Author: Ursula K. Le Guin
First publication date: 1990
Years ago, they had escaped together from the sinister Tombs of Atuan—she, an isolated young priestess; he, a powerful wizard. Now she is a farmer’s widow, having chosen for herself the simple pleasures of an ordinary life. And he is a broken old man, mourning the powers lost to him through no choice of his own.
Once, when they were young, they helped each other at a time of darkness and danger and shared an adventure like no other. Now they must join forces again, to help another in need — the physically and emotionally scarred child whose own destiny has yet to be revealed.
It’s amazing how fast I am going through books these days. I’m not sure if it is this specific series that make it so easy or I am just in my element 😀
Tehanu, the fourth book of the Earthsea cycle by Ursula Le Guin, is the last book of the original series. As such I expected it all to tie neatly together with a bow on top. I do love stories which give us more answers than questions at the end. And in a way, Tehanu did feel like an ending — but also as a beginning. I’ll explain in a minute.
I complained before that I was disappointed that the plots in the previous books were not tied together, the only common element being Ged. Well, in Tehanu we have a bit more to work with – we have Tenar (from The Tombs of Atuan) who is a farmer’s widow with two children already grown and living their own life; we have Ged, old and powerless after saving the world from Cob before he was able to break the Balance and extinguished magic from the world; we briefly meet prince, now king, Arren (The Farthest Shore) as well. We have pretty much all the major characters, which were named before, appear in this book. Some die, some rise and some find happiness.
The book is told from Tenar’s point of view as she goes to Ogion (Ged’s first teacher, appearing in A Wizard of Earthsea) as he is on his deathbed. We are briefly told that Tenar had saved and taken in a child that was abused and thrown in a fire to die by its own parents. The two of them stay in Ogion’s house even after he is dead and buried when Ged arrives weak and wounded on the back of a dragon. Yeah, we have dragons here although I wouldn’t get too excited. We don’t see them as much as we ought to.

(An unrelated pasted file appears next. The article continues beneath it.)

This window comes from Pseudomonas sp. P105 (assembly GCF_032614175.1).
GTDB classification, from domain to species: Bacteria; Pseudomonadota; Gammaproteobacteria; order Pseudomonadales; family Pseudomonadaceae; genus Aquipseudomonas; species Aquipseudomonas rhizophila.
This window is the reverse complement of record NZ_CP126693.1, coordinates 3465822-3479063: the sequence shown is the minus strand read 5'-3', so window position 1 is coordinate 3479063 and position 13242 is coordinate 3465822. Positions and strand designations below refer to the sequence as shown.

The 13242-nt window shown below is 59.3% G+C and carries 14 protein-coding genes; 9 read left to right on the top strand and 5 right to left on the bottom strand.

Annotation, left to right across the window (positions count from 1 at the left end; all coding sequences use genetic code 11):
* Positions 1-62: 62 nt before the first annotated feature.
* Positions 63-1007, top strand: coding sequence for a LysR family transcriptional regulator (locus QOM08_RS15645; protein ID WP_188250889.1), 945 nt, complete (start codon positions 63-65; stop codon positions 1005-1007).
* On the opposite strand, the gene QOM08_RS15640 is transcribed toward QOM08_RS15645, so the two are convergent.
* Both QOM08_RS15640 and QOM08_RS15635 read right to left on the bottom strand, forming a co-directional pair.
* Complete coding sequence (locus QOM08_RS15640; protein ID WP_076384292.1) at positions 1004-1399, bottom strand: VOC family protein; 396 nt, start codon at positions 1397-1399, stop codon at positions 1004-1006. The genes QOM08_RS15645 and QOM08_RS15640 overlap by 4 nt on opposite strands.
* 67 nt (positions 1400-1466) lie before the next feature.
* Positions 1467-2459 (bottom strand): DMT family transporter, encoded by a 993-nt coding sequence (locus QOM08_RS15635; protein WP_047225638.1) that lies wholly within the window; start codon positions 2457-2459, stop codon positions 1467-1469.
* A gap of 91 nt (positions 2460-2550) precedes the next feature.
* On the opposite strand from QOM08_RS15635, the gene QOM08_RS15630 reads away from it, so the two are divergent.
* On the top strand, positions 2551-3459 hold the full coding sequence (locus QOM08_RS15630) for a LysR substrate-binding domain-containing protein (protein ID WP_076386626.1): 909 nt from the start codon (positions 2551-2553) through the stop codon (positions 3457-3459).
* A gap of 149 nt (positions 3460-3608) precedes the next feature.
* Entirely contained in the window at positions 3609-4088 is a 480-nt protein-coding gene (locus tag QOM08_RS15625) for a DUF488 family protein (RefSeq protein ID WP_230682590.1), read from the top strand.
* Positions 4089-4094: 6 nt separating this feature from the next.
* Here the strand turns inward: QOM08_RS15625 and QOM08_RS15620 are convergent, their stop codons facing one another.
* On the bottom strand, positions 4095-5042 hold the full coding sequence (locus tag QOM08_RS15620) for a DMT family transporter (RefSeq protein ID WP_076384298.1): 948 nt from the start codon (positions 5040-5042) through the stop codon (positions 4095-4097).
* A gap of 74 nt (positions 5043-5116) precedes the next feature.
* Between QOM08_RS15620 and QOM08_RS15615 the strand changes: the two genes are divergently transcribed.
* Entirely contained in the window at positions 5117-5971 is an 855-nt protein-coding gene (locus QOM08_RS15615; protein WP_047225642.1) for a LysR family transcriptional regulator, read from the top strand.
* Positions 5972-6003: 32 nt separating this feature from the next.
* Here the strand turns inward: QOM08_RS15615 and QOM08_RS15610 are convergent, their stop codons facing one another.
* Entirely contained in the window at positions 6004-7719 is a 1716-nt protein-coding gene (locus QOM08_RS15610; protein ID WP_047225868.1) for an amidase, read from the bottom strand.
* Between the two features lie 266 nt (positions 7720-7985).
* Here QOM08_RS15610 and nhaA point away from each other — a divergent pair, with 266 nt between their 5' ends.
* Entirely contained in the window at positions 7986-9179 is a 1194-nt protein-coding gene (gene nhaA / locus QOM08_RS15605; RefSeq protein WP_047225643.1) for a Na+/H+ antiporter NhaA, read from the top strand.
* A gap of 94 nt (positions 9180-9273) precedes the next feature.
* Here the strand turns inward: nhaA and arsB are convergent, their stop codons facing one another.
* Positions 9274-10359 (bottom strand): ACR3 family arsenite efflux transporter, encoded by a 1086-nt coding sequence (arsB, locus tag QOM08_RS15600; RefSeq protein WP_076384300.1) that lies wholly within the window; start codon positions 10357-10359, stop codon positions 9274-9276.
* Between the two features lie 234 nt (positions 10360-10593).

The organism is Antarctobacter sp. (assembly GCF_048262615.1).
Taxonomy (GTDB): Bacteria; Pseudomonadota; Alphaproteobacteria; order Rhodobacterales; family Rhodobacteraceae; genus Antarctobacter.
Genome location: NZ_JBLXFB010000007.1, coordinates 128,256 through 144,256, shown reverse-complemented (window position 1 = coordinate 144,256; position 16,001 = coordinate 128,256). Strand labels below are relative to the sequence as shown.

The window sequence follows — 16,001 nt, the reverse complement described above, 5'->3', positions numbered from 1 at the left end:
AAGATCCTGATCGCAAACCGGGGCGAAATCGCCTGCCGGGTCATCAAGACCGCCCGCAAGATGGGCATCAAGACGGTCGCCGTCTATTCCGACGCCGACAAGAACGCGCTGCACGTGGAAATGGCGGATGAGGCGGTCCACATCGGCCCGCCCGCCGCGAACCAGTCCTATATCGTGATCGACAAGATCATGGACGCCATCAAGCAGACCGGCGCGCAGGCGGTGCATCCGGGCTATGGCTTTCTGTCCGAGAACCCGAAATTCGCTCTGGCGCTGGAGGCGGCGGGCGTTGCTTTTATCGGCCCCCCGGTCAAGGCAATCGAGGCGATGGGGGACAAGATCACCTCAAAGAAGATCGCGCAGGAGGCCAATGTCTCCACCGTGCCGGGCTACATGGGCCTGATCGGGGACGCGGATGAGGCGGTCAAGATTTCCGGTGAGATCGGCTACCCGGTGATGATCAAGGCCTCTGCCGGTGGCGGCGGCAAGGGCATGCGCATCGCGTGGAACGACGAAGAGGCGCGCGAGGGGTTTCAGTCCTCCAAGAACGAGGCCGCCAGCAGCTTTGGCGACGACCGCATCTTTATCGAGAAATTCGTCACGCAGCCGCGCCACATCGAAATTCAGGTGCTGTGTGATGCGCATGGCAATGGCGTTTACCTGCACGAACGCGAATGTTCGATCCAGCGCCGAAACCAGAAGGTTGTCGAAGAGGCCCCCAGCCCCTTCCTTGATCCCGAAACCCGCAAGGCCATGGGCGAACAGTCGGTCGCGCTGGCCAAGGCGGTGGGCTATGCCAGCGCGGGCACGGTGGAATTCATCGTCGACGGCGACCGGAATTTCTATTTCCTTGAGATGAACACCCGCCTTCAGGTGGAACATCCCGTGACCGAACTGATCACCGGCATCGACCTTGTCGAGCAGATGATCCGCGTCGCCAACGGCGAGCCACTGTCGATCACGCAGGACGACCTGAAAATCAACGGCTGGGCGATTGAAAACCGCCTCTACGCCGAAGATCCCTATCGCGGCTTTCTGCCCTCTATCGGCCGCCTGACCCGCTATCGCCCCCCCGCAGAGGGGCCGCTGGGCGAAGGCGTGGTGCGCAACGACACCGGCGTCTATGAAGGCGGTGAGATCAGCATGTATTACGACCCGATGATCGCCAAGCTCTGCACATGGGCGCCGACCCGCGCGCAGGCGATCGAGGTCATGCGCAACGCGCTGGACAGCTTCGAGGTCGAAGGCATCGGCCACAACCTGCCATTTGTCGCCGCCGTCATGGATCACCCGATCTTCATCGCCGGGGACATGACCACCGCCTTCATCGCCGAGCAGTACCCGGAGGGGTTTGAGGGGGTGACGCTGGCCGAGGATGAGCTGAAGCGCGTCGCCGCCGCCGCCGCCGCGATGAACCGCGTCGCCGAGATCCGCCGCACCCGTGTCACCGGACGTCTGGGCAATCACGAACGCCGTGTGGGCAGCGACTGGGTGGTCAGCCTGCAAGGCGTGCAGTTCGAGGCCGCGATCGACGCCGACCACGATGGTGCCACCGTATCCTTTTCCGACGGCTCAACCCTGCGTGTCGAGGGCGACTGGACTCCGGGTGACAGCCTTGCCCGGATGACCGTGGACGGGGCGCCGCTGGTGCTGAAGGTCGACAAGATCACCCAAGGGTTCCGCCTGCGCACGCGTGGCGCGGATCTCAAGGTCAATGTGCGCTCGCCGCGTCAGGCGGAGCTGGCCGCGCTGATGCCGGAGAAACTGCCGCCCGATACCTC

The plot goes on and on about their daily struggles, hinting that the little scarred girl Tenar is taking care of is more than she appears to be. I won’t go much into the plot as this book is probably the one with most intricate plot (still quite simple by my standards) so I’ll let you enjoy it.
Let’s talk about what I liked.
I complained (yeah, I do that a lot these days) that in every book the main character(s) are male and no women, save for Tenar, had been even named. They are just extensions of men with no role or real power. In Tehanu this changes — not only because it is presented from Tenar’s point of view, but also because most of the characters in it are women.
Le Guin let us know those simple women, their struggles and thoughts, their hardships and relationships. It is refreshing from one side but it is annoying from another — none of them have any real power, not even over their own lives, and all of them seem to think their sole purpose in life is to marry, give birth and take care of the household — save for Moss, who deals with simple magic and has never married. It’s not like I want to see women rule the world (even though I find that cool) but it feels like there is no balance between the female and male characters. And considering how much wizards talk about the Balance this feels off.
Another thing I liked, and what made it feel like an end for me, is that most of the characters got their ending — death, discovery, power etc. It just felt like ‘and they lived happily ever after’ even though some of the endings were not that cheery.
And then we have Therru – she is a tiny mystery that didn’t get uncovered to the very end. And when that happened — the story ended as if there was another book coming. There were some hints that she has power, that dragon people exist and they can transform themselves but nothing was actually confirmed. There is also this thing about the wizards of Roak looking for ‘a woman from Gont’ but that plotline was never developed or resolved. And if you had read the book soon after it was released then I bet it was super annoying for it to end this way. Luckily, after digging a bit more I found that the author published another book in 2001 called The Other Wind so we’ll get a resolution to those questions after all. But imagine if Tehanu was indeed planned to be the last of the series (and for over ten years it was)? I was going to murder somebody.
Anyway, I’ll give Tehanu 4/5 since it was indeed interesting even though I read more about how to work the land and tend goats than I ever needed or wanted to. Let’s hope the final one will indeed answer all the questions that this one left floating around.
What about you? What rating would you give? What are your thoughts and takes on Tehanu?